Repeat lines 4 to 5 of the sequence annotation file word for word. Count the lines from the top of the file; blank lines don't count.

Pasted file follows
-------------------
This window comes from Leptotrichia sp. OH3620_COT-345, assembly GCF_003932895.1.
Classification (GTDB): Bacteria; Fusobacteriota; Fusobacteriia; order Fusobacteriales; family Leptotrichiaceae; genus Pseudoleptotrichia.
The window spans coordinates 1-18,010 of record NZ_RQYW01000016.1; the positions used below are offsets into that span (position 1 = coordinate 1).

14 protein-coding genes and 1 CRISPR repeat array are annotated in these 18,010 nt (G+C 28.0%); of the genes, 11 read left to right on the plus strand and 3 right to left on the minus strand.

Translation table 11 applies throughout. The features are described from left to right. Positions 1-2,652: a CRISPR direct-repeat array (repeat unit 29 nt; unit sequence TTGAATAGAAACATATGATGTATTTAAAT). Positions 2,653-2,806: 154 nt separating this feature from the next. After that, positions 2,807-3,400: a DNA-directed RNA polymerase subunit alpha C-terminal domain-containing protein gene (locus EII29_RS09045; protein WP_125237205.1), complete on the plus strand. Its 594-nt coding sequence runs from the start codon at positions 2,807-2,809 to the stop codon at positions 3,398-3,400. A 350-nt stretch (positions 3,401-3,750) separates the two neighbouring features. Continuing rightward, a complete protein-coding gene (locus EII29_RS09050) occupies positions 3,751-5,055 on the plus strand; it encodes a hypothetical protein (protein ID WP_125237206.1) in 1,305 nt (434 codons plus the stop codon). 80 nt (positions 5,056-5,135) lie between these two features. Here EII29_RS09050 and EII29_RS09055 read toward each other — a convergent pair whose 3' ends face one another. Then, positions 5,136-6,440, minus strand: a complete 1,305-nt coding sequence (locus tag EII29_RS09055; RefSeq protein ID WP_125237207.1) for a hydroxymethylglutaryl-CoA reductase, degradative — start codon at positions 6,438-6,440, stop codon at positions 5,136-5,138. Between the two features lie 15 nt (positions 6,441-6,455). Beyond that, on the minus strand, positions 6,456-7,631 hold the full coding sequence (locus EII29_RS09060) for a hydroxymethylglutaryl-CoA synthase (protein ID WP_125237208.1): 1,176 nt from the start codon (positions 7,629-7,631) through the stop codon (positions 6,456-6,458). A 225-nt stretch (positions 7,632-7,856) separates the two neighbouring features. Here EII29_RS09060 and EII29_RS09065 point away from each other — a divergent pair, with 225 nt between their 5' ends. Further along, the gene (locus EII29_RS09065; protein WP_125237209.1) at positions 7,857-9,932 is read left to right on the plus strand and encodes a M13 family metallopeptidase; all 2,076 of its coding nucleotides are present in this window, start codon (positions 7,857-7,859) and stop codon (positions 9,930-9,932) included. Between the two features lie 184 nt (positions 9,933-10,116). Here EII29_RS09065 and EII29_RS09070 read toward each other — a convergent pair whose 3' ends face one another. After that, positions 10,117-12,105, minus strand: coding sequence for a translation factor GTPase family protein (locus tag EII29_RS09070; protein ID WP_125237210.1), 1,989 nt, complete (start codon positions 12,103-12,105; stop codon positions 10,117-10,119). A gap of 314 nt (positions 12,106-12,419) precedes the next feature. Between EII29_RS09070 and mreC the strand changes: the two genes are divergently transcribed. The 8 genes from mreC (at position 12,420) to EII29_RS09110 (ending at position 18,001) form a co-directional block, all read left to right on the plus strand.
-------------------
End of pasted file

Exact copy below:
14 protein-coding genes and 1 CRISPR repeat array are annotated in these 18,010 nt (G+C 28.0%); of the genes, 11 read left to right on the plus strand and 3 right to left on the minus strand.

Translation table 11 applies throughout. The features are described from left to right. Positions 1-2,652: a CRISPR direct-repeat array (repeat unit 29 nt; unit sequence TTGAATAGAAACATATGATGTATTTAAAT). Positions 2,653-2,806: 154 nt separating this feature from the next. After that, positions 2,807-3,400: a DNA-directed RNA polymerase subunit alpha C-terminal domain-containing protein gene (locus EII29_RS09045; protein WP_125237205.1), complete on the plus strand. Its 594-nt coding sequence runs from the start codon at positions 2,807-2,809 to the stop codon at positions 3,398-3,400. A 350-nt stretch (positions 3,401-3,750) separates the two neighbouring features. Continuing rightward, a complete protein-coding gene (locus EII29_RS09050) occupies positions 3,751-5,055 on the plus strand; it encodes a hypothetical protein (protein ID WP_125237206.1) in 1,305 nt (434 codons plus the stop codon). 80 nt (positions 5,056-5,135) lie between these two features. Here EII29_RS09050 and EII29_RS09055 read toward each other — a convergent pair whose 3' ends face one another. Then, positions 5,136-6,440, minus strand: a complete 1,305-nt coding sequence (locus tag EII29_RS09055; RefSeq protein ID WP_125237207.1) for a hydroxymethylglutaryl-CoA reductase, degradative — start codon at positions 6,438-6,440, stop codon at positions 5,136-5,138. Between the two features lie 15 nt (positions 6,441-6,455). Beyond that, on the minus strand, positions 6,456-7,631 hold the full coding sequence (locus EII29_RS09060) for a hydroxymethylglutaryl-CoA synthase (protein ID WP_125237208.1): 1,176 nt from the start codon (positions 7,629-7,631) through the stop codon (positions 6,456-6,458). A 225-nt stretch (positions 7,632-7,856) separates the two neighbouring features. Here EII29_RS09060 and EII29_RS09065 point away from each other — a divergent pair, with 225 nt between their 5' ends. Further along, the gene (locus EII29_RS09065; protein WP_125237209.1) at positions 7,857-9,932 is read left to right on the plus strand and encodes a M13 family metallopeptidase; all 2,076 of its coding nucleotides are present in this window, start codon (positions 7,857-7,859) and stop codon (positions 9,930-9,932) included. Between the two features lie 184 nt (positions 9,933-10,116). Here EII29_RS09065 and EII29_RS09070 read toward each other — a convergent pair whose 3' ends face one another. After that, positions 10,117-12,105, minus strand: coding sequence for a translation factor GTPase family protein (locus tag EII29_RS09070; protein ID WP_125237210.1), 1,989 nt, complete (start codon positions 12,103-12,105; stop codon positions 10,117-10,119). A gap of 314 nt (positions 12,106-12,419) precedes the next feature. Between EII29_RS09070 and mreC the strand changes: the two genes are divergently transcribed. The 8 genes from mreC (at position 12,420) to EII29_RS09110 (ending at position 18,001) form a co-directional block, all read left to right on the plus strand.